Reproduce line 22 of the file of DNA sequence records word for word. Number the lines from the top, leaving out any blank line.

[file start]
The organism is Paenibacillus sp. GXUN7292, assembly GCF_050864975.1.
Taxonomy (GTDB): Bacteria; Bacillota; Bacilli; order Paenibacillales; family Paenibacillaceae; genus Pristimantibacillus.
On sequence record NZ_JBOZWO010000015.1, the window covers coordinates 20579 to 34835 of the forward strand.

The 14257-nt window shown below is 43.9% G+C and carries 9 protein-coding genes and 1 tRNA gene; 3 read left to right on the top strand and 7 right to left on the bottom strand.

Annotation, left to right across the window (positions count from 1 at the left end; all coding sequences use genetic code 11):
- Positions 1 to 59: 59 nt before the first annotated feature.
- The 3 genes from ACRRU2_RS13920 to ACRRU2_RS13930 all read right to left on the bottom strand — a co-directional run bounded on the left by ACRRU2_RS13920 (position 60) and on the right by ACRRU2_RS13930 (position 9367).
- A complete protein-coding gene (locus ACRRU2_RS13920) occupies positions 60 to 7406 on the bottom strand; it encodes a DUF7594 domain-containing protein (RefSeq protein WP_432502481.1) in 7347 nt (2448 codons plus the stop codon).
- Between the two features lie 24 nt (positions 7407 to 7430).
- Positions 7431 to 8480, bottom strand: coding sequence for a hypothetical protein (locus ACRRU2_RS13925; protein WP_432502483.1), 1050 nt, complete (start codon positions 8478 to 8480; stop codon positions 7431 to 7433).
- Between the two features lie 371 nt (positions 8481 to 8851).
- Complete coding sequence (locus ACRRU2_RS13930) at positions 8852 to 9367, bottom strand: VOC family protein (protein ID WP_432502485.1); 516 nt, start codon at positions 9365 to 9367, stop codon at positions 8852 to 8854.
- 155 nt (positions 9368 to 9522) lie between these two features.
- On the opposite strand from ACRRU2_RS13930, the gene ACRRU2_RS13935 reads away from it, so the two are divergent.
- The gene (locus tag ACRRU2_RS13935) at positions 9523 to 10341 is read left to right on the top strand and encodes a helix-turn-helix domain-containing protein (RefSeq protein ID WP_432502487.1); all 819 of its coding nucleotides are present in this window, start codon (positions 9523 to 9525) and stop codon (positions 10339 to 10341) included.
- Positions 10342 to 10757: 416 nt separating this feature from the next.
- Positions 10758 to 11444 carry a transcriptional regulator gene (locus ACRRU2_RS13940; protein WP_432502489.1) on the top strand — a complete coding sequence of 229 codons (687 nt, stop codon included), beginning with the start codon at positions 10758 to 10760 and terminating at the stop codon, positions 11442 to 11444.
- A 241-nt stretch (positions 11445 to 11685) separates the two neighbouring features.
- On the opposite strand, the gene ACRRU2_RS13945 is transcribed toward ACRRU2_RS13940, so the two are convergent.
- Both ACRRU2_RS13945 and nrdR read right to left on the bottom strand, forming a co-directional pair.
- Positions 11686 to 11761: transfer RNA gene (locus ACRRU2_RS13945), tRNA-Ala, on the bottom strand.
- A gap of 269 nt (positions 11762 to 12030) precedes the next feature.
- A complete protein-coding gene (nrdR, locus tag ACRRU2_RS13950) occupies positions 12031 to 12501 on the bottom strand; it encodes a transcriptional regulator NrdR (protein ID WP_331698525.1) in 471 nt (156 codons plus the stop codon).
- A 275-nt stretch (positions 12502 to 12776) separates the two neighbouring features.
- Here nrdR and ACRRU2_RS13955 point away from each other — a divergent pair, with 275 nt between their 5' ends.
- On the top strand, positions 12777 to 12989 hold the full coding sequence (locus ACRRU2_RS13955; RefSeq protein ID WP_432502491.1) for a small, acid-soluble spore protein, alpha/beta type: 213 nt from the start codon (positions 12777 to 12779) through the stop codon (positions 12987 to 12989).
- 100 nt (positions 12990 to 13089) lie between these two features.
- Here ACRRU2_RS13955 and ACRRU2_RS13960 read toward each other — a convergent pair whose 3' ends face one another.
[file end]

- A gap of 269 nt (positions 11762 to 12030) precedes the next feature.